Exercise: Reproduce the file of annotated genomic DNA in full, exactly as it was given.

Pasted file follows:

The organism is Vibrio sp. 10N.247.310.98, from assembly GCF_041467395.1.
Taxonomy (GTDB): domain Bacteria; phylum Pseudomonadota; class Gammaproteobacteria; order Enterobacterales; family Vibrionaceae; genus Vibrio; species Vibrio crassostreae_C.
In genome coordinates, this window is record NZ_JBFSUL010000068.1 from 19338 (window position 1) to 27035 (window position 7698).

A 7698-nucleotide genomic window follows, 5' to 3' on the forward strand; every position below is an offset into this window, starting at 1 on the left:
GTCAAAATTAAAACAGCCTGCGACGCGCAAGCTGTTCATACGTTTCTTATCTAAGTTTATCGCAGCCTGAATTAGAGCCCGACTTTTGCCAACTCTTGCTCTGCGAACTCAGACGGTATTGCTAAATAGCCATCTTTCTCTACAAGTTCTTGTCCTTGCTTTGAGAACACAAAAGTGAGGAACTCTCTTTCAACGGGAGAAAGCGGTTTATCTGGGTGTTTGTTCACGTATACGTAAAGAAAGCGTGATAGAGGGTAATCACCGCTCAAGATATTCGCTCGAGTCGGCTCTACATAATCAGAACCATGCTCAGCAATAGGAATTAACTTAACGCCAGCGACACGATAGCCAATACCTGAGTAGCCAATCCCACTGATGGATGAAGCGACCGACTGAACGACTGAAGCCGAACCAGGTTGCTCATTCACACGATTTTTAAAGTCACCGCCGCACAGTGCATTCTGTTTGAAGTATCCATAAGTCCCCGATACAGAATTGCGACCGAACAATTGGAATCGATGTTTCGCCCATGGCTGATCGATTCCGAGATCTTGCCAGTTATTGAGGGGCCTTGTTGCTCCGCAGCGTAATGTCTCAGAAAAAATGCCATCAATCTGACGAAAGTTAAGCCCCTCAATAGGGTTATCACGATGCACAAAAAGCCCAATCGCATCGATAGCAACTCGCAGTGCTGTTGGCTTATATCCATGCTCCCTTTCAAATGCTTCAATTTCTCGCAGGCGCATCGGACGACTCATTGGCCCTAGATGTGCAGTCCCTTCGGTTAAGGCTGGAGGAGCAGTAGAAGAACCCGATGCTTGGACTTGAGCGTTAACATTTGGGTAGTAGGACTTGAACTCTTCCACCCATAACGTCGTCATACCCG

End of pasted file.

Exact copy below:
The organism is Vibrio sp. 10N.247.310.98, from assembly GCF_041467395.1.
Taxonomy (GTDB): domain Bacteria; phylum Pseudomonadota; class Gammaproteobacteria; order Enterobacterales; family Vibrionaceae; genus Vibrio; species Vibrio crassostreae_C.
In genome coordinates, this window is record NZ_JBFSUL010000068.1 from 19338 (window position 1) to 27035 (window position 7698).

A 7698-nucleotide genomic window follows, 5' to 3' on the forward strand; every position below is an offset into this window, starting at 1 on the left:
GTCAAAATTAAAACAGCCTGCGACGCGCAAGCTGTTCATACGTTTCTTATCTAAGTTTATCGCAGCCTGAATTAGAGCCCGACTTTTGCCAACTCTTGCTCTGCGAACTCAGACGGTATTGCTAAATAGCCATCTTTCTCTACAAGTTCTTGTCCTTGCTTTGAGAACACAAAAGTGAGGAACTCTCTTTCAACGGGAGAAAGCGGTTTATCTGGGTGTTTGTTCACGTATACGTAAAGAAAGCGTGATAGAGGGTAATCACCGCTCAAGATATTCGCTCGAGTCGGCTCTACATAATCAGAACCATGCTCAGCAATAGGAATTAACTTAACGCCAGCGACACGATAGCCAATACCTGAGTAGCCAATCCCACTGATGGATGAAGCGACCGACTGAACGACTGAAGCCGAACCAGGTTGCTCATTCACACGATTTTTAAAGTCACCGCCGCACAGTGCATTCTGTTTGAAGTATCCATAAGTCCCCGATACAGAATTGCGACCGAACAATTGGAATCGATGTTTCGCCCATGGCTGATCGATTCCGAGATCTTGCCAGTTATTGAGGGGCCTTGTTGCTCCGCAGCGTAATGTCTCAGAAAAAATGCCATCAATCTGACGAAAGTTAAGCCCCTCAATAGGGTTATCACGATGCACAAAAAGCCCAATCGCATCGATAGCAACTCGCAGTGCTGTTGGCTTATATCCATGCTCCCTTTCAAATGCTTCAATTTCTCGCAGGCGCATCGGACGACTCATTGGCCCTAGATGTGCAGTCCCTTCGGTTAAGGCTGGAGGAGCAGTAGAAGAACCCGATGCTTGGACTTGAGCGTTAACATTTGGGTAGTAGGACTTGAACTCTTCCACCCATAACGTCGTCATACCCG